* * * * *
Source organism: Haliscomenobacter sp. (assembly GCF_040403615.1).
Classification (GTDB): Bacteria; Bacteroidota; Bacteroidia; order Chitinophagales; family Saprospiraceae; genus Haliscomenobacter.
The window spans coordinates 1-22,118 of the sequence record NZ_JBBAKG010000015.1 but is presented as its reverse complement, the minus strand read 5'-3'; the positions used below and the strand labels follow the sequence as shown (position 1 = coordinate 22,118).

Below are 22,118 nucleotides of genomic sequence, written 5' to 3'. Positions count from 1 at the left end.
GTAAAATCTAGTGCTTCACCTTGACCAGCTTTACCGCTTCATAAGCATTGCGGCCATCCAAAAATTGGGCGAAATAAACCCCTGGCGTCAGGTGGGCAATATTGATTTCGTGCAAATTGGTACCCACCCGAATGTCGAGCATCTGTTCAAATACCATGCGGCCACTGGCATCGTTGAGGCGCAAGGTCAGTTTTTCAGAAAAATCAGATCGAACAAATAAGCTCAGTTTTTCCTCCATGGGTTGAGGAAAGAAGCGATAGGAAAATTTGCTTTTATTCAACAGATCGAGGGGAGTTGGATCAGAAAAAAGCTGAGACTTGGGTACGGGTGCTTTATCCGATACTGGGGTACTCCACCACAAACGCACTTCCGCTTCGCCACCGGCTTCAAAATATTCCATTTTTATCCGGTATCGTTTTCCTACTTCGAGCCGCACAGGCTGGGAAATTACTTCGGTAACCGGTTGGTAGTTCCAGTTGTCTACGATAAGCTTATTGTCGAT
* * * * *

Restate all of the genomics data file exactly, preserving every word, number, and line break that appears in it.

Source organism: Haliscomenobacter sp. (assembly GCF_040403615.1).
Classification (GTDB): Bacteria; Bacteroidota; Bacteroidia; order Chitinophagales; family Saprospiraceae; genus Haliscomenobacter.
The window spans coordinates 1-22,118 of the sequence record NZ_JBBAKG010000015.1 but is presented as its reverse complement, the minus strand read 5'-3'; the positions used below and the strand labels follow the sequence as shown (position 1 = coordinate 22,118).

Below are 22,118 nucleotides of genomic sequence, written 5' to 3'. Positions count from 1 at the left end.
GTAAAATCTAGTGCTTCACCTTGACCAGCTTTACCGCTTCATAAGCATTGCGGCCATCCAAAAATTGGGCGAAATAAACCCCTGGCGTCAGGTGGGCAATATTGATTTCGTGCAAATTGGTACCCACCCGAATGTCGAGCATCTGTTCAAATACCATGCGGCCACTGGCATCGTTGAGGCGCAAGGTCAGTTTTTCAGAAAAATCAGATCGAACAAATAAGCTCAGTTTTTCCTCCATGGGTTGAGGAAAGAAGCGATAGGAAAATTTGCTTTTATTCAACAGATCGAGGGGAGTTGGATCAGAAAAAAGCTGAGACTTGGGTACGGGTGCTTTATCCGATACTGGGGTACTCCACCACAAACGCACTTCCGCTTCGCCACCGGCTTCAAAATATTCCATTTTTATCCGGTATCGTTTTCCTACTTCGAGCCGCACAGGCTGGGAAATTACTTCGGTAACCGGTTGGTAGTTCCAGTTGTCTACGATAAGCTTATTGTCGAT